By Eoin Higgins
The Greenland ice sheet may melt at a pace that could break records set in 2012 this year as a heatwave from Europe turns north. (Photo: NASA/Flickr)
The world must do more to combat the climate crisis, a new report declares, because the rate of melting on the Earth’s poles and the increase in extreme weather events are projected to be much higher than previosuly predicted.
Those findings came from the United Nations Science Advisory Group United in Science report (pdf), published Sunday ahead of Monday’s Climate Action Summit.
“I urge leaders to heed these facts, unite behind the science,and take ambitious, urgent action to halt global heating and set a path toward a safer, more sustainable future for all,” U.N. Secretary General António Guterres writes in the report’s foreword.
The Earth is coming off of the five warmest years on record, a rise in temperatures expected to contribute to an increase in melting ice in the Arctic and Antarctic and corresponding rising seas worldwide. With more extreme tropical cyclones, fires, heatwaves, and food insecurity on the horizon, the report warns, “there is a growing recognition that climate impacts are hitting harder and sooner than climate assessments indicated even a decade ago.”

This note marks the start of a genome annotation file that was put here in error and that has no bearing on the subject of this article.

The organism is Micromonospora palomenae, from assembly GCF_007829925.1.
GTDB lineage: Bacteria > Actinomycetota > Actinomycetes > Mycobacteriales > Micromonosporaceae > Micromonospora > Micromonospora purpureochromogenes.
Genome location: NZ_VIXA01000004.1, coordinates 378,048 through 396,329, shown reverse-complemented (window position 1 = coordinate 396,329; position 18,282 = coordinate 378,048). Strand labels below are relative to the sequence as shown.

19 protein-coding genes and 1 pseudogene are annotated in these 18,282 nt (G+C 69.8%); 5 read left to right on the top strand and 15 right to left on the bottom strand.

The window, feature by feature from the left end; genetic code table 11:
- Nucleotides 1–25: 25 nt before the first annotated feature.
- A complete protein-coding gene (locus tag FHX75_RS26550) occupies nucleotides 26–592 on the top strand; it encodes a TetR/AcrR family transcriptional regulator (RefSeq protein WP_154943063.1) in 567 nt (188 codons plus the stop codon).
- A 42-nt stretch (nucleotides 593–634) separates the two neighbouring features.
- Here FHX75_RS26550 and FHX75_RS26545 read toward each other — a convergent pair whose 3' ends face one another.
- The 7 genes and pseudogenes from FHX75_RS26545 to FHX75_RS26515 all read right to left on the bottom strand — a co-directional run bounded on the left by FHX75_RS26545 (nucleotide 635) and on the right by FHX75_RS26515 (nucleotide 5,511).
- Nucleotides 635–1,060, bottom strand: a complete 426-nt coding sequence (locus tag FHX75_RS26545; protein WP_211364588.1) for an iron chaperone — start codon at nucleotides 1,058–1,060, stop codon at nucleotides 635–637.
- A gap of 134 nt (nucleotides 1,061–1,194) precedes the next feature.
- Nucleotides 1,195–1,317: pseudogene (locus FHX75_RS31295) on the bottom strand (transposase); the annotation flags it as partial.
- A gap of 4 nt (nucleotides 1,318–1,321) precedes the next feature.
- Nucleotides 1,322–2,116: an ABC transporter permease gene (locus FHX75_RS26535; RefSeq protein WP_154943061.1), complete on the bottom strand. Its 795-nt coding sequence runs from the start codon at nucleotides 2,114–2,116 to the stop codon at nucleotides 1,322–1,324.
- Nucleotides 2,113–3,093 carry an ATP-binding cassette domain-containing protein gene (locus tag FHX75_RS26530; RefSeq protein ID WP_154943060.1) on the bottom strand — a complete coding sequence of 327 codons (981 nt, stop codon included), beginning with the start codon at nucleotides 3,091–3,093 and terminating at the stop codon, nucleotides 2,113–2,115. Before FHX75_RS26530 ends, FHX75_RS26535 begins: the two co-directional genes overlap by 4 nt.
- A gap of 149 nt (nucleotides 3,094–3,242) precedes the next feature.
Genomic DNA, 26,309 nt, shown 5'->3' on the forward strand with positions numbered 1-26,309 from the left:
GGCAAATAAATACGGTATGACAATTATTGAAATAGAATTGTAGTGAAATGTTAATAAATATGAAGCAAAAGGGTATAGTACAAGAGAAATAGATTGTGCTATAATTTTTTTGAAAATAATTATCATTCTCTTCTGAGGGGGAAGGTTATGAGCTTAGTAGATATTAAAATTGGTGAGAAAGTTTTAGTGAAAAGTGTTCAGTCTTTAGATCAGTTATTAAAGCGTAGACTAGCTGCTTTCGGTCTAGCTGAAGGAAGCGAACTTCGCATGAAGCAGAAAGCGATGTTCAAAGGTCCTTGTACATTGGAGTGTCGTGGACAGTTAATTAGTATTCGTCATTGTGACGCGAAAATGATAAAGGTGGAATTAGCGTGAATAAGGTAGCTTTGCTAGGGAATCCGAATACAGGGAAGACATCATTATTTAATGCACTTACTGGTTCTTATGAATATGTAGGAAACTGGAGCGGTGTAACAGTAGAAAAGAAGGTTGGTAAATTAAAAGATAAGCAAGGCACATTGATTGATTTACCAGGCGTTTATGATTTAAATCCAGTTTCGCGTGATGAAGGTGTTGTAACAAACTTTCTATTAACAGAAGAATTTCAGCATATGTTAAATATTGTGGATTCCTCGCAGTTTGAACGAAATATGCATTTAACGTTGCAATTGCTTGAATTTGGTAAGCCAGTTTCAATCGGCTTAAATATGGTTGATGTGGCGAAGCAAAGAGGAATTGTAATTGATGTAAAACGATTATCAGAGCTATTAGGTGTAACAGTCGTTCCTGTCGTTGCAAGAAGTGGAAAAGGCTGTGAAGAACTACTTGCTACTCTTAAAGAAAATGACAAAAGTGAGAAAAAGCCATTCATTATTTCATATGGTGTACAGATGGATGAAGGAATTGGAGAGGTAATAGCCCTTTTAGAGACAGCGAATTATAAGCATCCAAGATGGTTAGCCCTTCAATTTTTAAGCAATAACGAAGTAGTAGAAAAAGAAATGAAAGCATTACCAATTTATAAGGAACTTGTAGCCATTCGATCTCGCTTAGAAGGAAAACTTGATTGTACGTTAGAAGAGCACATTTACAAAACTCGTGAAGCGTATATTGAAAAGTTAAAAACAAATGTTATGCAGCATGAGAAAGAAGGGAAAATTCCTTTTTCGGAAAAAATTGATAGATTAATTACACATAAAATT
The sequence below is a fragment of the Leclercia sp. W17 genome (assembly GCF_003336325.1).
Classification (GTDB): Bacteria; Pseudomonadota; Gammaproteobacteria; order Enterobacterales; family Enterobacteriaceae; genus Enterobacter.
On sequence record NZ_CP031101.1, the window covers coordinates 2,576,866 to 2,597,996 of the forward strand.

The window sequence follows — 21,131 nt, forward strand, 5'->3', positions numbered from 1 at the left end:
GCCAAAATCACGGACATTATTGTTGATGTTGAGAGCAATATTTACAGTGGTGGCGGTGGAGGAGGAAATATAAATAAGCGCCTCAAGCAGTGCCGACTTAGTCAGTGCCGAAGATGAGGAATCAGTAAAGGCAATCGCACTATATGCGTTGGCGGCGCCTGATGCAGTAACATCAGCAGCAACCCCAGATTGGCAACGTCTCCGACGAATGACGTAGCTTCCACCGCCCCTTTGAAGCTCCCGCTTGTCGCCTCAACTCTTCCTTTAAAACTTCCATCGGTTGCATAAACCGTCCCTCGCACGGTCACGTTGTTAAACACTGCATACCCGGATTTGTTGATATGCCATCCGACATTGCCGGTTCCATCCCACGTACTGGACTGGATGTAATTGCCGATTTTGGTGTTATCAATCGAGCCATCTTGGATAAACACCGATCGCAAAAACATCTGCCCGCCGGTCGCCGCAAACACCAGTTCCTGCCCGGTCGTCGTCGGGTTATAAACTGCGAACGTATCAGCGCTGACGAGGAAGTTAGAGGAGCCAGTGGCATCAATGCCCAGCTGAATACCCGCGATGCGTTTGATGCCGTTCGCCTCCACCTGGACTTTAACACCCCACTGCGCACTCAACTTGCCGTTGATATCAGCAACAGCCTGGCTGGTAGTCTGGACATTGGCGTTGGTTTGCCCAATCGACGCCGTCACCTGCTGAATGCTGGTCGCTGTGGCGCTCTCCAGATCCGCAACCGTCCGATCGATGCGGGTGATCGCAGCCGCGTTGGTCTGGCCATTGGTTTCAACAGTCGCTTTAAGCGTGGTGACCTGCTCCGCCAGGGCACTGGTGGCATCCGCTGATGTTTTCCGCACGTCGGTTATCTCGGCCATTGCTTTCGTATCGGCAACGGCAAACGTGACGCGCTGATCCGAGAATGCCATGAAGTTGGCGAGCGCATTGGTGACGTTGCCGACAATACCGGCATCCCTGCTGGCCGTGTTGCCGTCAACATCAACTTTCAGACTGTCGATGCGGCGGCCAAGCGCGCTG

“Climate change causes and impacts are increasing rather than slowing down,” said Climate Summit co-chair Petteri Taalas.
Taalas said that the world needs to do more than double its efforts to reduce emissions if there’s a hope of keeping the temperature increases to below the threshold called for the Paris climate deal.
“To stop a global temperature increase of more than 2 degrees Celsius above pre-industrial levels, the level of ambition needs to be tripled,” said Taalas. “And to limit the increase to 1.5 degrees, it needs to be multiplied by five.”
As The Guardian reported Sunday, that means taking immediate action to curtail the recent rise in coal for energy.
“Governments now need to introduce effective regulation to shut down coal power plants well before the end of their technical lifetime and considerably reduce their use in the meantime,” Climate Analytics decarbonization team lead Paola Yanguas Parra said.
At Monday’s summit, as Common Dreams reported, youth activist Greta Thunberg tore into world leaders who have not in her view thus far taken scientific findings on the climate crisis seriously. Immediate action is needed, she said.
“For more than 30 years the science has been crystal clear,” said Thunberg. “How dare you continue to look away, and come here saying that you are doing enough, when the politics and solutions needed are still nowhere in sight.”
Eoin Higgins is senior editor and staff writer for Common Dreams.
This article was published on September 23 at Common Dreams.